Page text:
Automobiles’ 5-year business plan outlined last week was certainly ambitious, if not somewhat overreaching.
The strategy calls for growing volume of all brands to 6.3 million units by 2018, up from 4.4 million in 2013. Key to this growth is the Jeep marque, which in the plan is projected to increase volume from 700,000 units last year to 1.9 million globally in 2018.
The Jeep target may be achievable, given its rather limited exposure in the global market today and the rising demand for rugged SUVs and CUVs in developing countries. However, other aspects of the strategy, most notably growing niche brand Alfa Romeo’s volume to nearly 400,000 units in 2018, four times the number of units sold in 2013, is overreaching.
One of the biggest questions is how FCA is going to finance the growth plan, which includes launching numerous new models in a scant five years. Some analysts put the price tag for the strategy at a staggering $66 billion.
And then there’s the all-too-real possibility that a launch doesn’t go smoothly, which could create a ripple effect that disrupts the plan going forward. This outcome is a definite possibility given the past botched launch of key models, including the Jeep Cherokee which was delayed because of transmission issues.
FCA CEO Sergio Marchionne even admits that the plan requires “near-perfect execution.” That’s not exactly reassuring in an industry where even the best-laid plans can go awry.
Another wild card is’s performance in a down European market that is just now exhibiting signs of life. The strategy for the Italian brand is to embrace a 2-prong approach in which some models feed the lower end while some marques, including the 500 lineup, will be geared toward the upper end of the market.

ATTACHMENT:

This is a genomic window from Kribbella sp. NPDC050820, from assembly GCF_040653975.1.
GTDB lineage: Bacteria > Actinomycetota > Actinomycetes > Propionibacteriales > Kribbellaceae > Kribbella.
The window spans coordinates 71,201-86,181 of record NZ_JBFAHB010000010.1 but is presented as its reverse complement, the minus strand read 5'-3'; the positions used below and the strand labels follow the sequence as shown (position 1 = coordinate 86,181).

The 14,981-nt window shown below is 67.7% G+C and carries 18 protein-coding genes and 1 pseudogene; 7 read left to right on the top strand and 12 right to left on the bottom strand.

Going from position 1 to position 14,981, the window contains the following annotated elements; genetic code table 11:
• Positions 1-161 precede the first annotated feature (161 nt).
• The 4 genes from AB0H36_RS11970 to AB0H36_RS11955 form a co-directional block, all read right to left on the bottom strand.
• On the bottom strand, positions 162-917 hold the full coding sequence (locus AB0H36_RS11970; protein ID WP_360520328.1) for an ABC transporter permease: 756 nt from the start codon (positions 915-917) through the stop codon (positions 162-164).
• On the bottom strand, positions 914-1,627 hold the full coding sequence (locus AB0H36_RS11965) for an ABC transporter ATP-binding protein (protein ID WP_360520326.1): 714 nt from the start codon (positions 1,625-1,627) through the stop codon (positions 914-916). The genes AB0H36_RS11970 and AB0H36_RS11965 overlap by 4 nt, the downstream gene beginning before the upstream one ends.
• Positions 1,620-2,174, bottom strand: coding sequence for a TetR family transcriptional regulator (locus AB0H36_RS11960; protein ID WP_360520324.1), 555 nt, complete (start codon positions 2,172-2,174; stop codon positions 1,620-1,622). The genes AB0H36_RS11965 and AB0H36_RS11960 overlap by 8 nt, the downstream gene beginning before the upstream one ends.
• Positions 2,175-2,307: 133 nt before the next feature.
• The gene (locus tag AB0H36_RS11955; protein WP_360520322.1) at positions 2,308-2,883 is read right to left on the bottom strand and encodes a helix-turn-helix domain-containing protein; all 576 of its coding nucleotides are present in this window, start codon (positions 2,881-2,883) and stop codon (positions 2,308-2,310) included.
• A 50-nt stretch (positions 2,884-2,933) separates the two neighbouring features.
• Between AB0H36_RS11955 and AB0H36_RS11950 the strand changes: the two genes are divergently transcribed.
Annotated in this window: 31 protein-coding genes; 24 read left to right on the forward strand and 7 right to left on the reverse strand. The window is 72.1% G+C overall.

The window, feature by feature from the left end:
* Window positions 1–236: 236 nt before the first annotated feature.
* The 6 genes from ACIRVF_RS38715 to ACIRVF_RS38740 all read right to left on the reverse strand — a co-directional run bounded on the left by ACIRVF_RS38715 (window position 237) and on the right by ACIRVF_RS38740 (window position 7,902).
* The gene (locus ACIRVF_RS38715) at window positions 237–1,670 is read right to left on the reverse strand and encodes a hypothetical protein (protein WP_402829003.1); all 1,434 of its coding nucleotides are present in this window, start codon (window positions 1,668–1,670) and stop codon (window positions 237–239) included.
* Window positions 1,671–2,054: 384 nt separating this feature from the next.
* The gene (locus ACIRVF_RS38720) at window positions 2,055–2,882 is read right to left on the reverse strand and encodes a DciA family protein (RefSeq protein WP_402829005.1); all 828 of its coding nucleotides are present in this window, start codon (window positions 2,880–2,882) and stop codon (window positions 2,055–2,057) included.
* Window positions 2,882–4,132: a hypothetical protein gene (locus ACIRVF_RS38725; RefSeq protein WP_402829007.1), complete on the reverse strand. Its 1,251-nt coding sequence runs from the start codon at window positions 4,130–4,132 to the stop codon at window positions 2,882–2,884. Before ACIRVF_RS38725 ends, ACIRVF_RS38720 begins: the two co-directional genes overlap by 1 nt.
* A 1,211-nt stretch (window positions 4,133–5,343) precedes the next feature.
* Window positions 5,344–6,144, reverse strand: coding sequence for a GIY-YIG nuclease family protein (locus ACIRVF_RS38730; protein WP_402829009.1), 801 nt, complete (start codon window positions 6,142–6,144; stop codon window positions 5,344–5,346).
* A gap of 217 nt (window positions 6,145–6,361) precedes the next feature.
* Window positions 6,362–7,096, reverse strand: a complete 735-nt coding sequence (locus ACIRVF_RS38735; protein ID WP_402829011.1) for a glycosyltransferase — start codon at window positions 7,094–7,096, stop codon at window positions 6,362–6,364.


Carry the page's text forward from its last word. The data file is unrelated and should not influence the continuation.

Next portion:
Fiat sold 1.5 million units last year, and by 2018 FCA says it will hit 1.9 million. Not overly ambitious, but a bit of a stretch in the ultra-competitive global marketplace.
Before the FCA plan was outlined, some industry pundits said selling the Ferrari brand could in part finance the 5-year strategy. But Marchionne was quick to quash that speculation, saying in no uncertain terms that Ferrari was not for sale.
There’s no doubting Marchionne’s ability as a CEO. Although he exudes confidence that the plan can succeed, it’s likely he has some inner doubt as to whether it’s actually doable.
But perhaps Marchionne feels FCA has no choice but to meet the aggressive targets. During the presentation the executive said, as he has on several previous occasions, that an automaker needs to reach at least 6 million units a year to be a credible long-term global competitor.
Like any plan, the only way to tell if it will work is to watch it play out. That said, the FCA strategy seems like a classic case of biting off more than you can chew.